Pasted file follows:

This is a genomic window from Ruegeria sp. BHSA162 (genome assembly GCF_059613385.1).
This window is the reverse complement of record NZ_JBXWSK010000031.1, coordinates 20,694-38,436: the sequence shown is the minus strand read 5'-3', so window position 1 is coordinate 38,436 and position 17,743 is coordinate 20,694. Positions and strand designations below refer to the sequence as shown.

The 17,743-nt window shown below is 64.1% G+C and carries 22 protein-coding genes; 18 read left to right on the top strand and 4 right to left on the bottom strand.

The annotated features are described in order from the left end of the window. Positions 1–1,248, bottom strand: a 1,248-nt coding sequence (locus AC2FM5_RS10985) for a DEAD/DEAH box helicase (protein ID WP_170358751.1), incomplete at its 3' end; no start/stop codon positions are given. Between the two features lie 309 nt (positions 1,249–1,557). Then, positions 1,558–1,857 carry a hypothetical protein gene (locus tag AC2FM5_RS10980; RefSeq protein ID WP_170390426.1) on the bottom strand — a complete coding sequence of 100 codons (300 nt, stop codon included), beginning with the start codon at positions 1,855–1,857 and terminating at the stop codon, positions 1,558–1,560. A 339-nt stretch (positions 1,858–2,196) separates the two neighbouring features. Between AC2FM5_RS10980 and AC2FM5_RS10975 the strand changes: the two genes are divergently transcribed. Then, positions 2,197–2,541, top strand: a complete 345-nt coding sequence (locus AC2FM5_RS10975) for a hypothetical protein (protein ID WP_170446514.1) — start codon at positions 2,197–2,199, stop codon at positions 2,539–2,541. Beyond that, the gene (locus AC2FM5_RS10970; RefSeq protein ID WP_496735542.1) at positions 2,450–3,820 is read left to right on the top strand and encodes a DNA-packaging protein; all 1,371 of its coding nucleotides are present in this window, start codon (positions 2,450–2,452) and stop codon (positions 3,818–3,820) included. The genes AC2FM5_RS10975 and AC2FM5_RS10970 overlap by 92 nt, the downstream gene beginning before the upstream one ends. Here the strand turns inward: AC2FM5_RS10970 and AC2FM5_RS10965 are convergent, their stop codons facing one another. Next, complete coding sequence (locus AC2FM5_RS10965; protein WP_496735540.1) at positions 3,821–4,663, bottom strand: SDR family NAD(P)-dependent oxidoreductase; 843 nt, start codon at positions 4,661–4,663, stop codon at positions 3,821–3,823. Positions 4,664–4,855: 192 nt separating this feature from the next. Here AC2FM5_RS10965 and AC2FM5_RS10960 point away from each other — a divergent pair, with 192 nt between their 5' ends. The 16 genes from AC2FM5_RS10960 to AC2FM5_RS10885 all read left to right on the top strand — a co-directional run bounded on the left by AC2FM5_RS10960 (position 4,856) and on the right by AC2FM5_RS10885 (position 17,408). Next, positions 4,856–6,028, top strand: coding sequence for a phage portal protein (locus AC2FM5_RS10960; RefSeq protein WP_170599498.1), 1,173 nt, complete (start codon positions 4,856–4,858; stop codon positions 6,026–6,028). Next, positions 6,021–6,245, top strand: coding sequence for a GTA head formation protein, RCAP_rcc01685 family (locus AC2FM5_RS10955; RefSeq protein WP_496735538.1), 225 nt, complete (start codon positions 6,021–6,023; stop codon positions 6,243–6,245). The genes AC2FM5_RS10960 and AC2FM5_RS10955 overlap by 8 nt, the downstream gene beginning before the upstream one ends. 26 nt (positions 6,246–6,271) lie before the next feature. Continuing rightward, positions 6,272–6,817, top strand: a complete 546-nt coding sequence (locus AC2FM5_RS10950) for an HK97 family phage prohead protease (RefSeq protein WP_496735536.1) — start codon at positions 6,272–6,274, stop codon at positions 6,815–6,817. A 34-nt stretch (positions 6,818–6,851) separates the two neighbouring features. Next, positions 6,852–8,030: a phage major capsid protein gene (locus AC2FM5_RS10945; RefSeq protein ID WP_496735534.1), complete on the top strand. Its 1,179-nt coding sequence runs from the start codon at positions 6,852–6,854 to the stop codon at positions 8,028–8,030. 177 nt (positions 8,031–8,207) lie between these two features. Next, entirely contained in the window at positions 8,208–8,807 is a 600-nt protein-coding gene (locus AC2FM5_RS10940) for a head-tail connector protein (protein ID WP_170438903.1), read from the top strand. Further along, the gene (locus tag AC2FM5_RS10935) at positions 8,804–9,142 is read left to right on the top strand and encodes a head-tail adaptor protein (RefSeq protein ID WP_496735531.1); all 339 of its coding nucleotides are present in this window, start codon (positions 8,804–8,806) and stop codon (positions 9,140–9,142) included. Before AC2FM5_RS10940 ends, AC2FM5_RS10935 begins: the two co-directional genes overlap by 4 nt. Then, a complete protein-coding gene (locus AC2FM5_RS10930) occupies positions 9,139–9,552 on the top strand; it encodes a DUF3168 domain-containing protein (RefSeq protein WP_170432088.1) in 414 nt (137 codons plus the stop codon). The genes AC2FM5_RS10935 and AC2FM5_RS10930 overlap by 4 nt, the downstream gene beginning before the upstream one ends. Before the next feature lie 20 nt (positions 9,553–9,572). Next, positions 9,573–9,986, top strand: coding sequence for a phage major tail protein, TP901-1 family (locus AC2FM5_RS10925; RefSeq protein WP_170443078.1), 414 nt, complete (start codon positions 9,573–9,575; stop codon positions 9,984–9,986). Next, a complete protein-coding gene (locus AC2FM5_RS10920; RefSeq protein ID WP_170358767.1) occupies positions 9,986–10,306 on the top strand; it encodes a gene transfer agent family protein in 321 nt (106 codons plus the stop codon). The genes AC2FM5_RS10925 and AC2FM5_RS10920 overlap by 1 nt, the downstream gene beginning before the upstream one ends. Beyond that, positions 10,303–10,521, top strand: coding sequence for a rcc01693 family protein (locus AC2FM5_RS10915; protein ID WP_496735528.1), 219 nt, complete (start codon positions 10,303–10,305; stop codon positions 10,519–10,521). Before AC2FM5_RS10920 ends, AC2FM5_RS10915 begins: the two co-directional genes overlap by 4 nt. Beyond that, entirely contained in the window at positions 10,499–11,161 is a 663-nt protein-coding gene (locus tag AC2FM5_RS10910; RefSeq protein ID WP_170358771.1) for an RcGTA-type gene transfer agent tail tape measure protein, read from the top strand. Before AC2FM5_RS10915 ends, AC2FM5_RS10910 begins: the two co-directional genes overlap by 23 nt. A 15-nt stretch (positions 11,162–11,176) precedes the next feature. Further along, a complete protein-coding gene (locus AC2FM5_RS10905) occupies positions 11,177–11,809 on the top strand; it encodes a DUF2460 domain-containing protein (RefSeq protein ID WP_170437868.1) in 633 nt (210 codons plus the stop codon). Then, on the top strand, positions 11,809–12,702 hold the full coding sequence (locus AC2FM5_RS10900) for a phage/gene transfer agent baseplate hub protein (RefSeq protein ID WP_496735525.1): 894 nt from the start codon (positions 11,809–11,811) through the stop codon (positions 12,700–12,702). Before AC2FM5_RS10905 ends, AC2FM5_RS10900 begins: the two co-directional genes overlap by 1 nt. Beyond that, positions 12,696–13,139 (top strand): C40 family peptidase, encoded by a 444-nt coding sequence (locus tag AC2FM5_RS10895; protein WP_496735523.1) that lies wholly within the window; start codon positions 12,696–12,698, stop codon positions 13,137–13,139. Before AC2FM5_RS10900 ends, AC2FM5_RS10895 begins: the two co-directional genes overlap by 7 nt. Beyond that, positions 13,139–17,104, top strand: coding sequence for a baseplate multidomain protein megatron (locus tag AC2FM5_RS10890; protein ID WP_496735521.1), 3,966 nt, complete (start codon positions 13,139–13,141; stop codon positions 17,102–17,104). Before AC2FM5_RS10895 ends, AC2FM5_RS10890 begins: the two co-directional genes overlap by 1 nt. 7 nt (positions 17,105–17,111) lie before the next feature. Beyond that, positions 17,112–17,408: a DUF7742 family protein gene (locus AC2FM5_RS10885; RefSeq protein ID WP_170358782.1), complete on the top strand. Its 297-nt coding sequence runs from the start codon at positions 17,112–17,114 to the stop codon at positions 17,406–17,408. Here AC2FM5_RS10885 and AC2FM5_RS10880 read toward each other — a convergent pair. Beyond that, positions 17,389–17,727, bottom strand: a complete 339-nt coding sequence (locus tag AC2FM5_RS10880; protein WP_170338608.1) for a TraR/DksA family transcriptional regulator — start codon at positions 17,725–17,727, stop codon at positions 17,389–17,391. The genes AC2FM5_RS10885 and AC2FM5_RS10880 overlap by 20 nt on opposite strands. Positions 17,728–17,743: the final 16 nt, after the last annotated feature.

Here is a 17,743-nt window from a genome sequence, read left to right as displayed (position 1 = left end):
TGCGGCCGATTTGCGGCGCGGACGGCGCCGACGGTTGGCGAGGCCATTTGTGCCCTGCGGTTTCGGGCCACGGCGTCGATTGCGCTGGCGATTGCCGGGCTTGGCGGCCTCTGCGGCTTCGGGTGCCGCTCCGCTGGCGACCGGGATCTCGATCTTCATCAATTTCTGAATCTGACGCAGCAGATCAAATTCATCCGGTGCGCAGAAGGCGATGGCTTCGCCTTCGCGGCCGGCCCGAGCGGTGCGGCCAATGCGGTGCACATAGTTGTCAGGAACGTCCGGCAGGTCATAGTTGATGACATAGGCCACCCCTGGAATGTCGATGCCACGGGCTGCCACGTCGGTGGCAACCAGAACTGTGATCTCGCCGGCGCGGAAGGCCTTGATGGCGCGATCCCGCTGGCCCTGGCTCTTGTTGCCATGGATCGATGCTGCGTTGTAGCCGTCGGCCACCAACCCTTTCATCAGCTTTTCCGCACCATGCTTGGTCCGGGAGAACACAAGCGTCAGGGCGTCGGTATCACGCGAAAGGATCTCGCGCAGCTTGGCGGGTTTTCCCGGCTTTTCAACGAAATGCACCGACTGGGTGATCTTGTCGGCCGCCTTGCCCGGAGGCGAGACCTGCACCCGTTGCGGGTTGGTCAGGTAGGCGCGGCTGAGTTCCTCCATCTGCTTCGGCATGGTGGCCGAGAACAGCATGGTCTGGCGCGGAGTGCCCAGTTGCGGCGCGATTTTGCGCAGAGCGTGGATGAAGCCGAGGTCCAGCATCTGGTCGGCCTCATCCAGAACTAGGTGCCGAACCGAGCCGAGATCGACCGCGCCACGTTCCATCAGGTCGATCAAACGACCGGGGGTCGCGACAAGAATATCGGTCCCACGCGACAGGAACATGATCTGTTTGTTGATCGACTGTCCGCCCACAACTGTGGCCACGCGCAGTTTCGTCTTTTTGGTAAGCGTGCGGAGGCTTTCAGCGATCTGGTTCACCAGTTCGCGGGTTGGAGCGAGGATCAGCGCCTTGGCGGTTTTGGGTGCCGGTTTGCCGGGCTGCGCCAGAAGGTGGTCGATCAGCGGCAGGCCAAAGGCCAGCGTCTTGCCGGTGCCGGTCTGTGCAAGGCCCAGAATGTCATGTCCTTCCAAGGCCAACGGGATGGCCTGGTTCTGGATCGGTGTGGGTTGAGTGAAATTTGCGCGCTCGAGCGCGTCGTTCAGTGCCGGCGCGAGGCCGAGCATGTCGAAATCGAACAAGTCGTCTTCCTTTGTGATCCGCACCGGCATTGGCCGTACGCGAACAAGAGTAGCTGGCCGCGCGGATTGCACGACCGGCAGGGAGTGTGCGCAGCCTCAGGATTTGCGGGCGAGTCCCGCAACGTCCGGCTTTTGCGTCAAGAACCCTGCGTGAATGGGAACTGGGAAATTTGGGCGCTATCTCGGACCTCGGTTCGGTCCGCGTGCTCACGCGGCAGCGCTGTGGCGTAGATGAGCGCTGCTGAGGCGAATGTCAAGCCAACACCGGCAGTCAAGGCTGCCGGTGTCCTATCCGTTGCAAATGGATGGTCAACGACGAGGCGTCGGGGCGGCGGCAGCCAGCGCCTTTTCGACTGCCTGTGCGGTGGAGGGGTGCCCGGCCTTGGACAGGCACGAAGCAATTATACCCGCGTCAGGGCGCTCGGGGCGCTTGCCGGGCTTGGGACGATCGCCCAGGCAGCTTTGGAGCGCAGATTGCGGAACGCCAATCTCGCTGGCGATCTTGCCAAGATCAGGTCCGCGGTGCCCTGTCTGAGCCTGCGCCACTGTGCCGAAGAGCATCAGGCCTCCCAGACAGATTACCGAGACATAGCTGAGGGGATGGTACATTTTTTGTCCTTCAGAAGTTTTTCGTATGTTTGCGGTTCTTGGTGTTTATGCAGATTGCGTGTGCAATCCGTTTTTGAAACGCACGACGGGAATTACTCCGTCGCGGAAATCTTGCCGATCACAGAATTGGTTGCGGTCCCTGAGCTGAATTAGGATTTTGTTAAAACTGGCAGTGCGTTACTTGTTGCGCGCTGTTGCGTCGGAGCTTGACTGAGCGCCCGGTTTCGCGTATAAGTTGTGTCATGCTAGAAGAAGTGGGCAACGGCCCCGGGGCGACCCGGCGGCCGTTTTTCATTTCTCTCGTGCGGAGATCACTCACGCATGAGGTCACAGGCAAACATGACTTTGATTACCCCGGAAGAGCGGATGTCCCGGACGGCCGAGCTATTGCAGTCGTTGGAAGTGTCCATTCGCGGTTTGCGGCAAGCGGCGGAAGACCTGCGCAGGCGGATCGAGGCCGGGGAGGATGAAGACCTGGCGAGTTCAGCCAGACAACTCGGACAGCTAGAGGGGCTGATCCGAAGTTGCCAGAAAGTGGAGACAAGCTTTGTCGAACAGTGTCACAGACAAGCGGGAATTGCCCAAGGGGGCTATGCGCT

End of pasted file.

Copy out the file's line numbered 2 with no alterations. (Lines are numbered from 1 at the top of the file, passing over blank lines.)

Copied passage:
This window is the reverse complement of record NZ_JBXWSK010000031.1, coordinates 20,694-38,436: the sequence shown is the minus strand read 5'-3', so window position 1 is coordinate 38,436 and position 17,743 is coordinate 20,694. Positions and strand designations below refer to the sequence as shown.